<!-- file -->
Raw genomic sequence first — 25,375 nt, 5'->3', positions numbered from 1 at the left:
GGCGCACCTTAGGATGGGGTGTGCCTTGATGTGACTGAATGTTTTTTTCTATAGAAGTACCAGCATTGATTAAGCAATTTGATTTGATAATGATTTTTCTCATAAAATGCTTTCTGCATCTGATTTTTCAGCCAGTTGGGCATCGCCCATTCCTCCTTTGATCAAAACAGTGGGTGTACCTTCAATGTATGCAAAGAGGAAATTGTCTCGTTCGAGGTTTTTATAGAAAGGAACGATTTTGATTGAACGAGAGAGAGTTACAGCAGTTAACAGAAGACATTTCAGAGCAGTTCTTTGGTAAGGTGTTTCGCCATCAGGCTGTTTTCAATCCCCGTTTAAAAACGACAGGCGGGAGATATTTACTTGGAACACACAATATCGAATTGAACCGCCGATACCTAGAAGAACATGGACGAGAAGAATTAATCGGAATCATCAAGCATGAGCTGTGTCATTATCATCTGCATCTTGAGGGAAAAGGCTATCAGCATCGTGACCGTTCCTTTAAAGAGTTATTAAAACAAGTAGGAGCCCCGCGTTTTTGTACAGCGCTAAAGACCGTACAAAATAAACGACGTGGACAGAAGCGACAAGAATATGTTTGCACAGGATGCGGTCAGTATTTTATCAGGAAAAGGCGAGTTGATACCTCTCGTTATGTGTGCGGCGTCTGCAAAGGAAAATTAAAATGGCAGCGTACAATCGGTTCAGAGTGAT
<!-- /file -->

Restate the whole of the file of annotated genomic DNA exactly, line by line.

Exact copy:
Raw genomic sequence first — 25,375 nt, 5'->3', positions numbered from 1 at the left:
GGCGCACCTTAGGATGGGGTGTGCCTTGATGTGACTGAATGTTTTTTTCTATAGAAGTACCAGCATTGATTAAGCAATTTGATTTGATAATGATTTTTCTCATAAAATGCTTTCTGCATCTGATTTTTCAGCCAGTTGGGCATCGCCCATTCCTCCTTTGATCAAAACAGTGGGTGTACCTTCAATGTATGCAAAGAGGAAATTGTCTCGTTCGAGGTTTTTATAGAAAGGAACGATTTTGATTGAACGAGAGAGAGTTACAGCAGTTAACAGAAGACATTTCAGAGCAGTTCTTTGGTAAGGTGTTTCGCCATCAGGCTGTTTTCAATCCCCGTTTAAAAACGACAGGCGGGAGATATTTACTTGGAACACACAATATCGAATTGAACCGCCGATACCTAGAAGAACATGGACGAGAAGAATTAATCGGAATCATCAAGCATGAGCTGTGTCATTATCATCTGCATCTTGAGGGAAAAGGCTATCAGCATCGTGACCGTTCCTTTAAAGAGTTATTAAAACAAGTAGGAGCCCCGCGTTTTTGTACAGCGCTAAAGACCGTACAAAATAAACGACGTGGACAGAAGCGACAAGAATATGTTTGCACAGGATGCGGTCAGTATTTTATCAGGAAAAGGCGAGTTGATACCTCTCGTTATGTGTGCGGCGTCTGCAAAGGAAAATTAAAATGGCAGCGTACAATCGGTTCAGAGTGAT